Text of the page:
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Let’s Put the Camera Down for a Moment

I haven’t got anything I’ve written recently, so I’m digging up this half-completed draft:

This is going to be a blatant contradiction to what I normally write, but bear with me. Think about the following statement:

Let’s put the camera down for a moment, shall we?

It’s not about the nature shots or trying to preserve a memory, it’s about the times when you pick up your phone or camera, or tablet and trying to record every living moment.

Let’s consider the hypothetic person who walks into a museum and all they do is take pictures of all the exhibits.

Another person is sitting at a fireworks display or a music concert, holding their phone, trying to “preserve the event.”

Answer me this: When are you going to watch either of these events (on your device) again?

I’m not saying you won’t, but the audio quality on it is going to be so bad, and the amount of shaking [from others knocking your arm] is gonna be so bad that it’s not gonna be anything worth watching.

The autofocus or low light performance of your phone/camera is likely going to be pretty darn bad that it won’t capture a fireworks show well.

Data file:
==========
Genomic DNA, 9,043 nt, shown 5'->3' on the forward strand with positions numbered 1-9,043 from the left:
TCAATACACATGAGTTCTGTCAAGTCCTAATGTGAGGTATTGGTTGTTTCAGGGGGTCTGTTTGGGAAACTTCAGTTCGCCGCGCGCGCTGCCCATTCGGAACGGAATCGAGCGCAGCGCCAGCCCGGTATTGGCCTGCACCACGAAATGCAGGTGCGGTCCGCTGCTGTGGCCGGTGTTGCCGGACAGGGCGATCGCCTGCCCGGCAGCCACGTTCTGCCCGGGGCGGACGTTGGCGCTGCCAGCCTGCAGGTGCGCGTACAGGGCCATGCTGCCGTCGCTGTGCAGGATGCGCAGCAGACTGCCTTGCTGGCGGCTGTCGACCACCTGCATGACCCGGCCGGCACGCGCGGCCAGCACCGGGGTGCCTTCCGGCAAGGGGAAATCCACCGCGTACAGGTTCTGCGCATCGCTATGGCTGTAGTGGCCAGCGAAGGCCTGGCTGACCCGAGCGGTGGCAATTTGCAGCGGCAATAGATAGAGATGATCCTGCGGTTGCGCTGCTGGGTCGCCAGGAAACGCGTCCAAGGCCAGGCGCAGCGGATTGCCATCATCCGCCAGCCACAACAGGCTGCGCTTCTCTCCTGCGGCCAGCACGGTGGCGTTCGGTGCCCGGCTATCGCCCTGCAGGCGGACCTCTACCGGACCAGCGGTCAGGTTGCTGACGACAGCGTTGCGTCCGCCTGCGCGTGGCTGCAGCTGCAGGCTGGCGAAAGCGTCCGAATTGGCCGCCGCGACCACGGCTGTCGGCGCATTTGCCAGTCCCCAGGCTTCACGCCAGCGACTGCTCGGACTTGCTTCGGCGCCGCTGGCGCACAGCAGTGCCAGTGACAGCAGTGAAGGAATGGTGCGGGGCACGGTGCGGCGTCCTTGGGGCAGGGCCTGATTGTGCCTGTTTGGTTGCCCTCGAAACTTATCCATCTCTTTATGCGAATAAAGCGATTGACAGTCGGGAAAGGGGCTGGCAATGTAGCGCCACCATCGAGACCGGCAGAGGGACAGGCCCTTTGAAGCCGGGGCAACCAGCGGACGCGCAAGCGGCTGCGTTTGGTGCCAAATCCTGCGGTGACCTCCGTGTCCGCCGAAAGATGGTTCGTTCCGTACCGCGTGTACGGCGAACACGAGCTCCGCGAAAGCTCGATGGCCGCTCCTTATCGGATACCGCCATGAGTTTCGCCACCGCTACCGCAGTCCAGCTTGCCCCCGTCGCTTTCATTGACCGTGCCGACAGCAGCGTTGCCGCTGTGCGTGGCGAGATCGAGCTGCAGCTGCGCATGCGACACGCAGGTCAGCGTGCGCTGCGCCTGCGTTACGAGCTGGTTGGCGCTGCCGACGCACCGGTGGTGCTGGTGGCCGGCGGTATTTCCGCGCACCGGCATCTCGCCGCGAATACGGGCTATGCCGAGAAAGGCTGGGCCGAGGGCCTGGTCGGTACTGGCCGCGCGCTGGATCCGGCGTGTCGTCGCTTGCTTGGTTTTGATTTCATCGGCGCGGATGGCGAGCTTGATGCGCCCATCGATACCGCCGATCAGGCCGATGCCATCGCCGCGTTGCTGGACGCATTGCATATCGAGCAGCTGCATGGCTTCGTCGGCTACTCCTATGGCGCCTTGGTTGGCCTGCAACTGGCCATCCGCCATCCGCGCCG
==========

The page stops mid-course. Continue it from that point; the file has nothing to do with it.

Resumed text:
And the museums of dimly lit displays are almost guaranteed to incur an unpleasant amount of noise on your shots. And when it BLURS you obsess about taking a clearer picture so you try again!

So these are three good examples to not to pull out your camera.

There are times, I’ll admit that are good for taking out the camera, and snapping a few shots. But never, ever, should it be taken to the point where every waking moment of your day is spent recording your life, and watching it through the 3 inch LCD screen of your device. [Unless of course you’re a paid professional photographer… but that’s a different story.]

My point is that you’re missing the essence of experience. You walk home the next day, and what do you have to show for it? You have a series of poorly taken photos or badly focused with poor audio videos that are remnants of something you didn’t actually experience in person. You were there in person, but you were not there to experience it, in person.

Yeah I understand it’s important for photographers like you and me to have your camera with you. I carry mine with me all the time (camera, not phone). But I don’t keep it out. Because at the end of the day, your memories have no meaning if you don’t have the experience to show for it.

So I remind you, have a sense of balance. Remember, that photographs are supposed to be your mental souvenir. And it should never be the core focus of your experience. [Unless you are out to take pictures, which of course, is another story. I’m just talking about the day-to-day experience.

Don’t always document.

Remember to live in the moment too.

Also, why would anyone want to see a museum exhibit, a fireworks show, or a music concert from the screen of their device. It is one of the ultimate epitomes of our “disconnect” in modern society.

Sorry this is a bit of a rant post.


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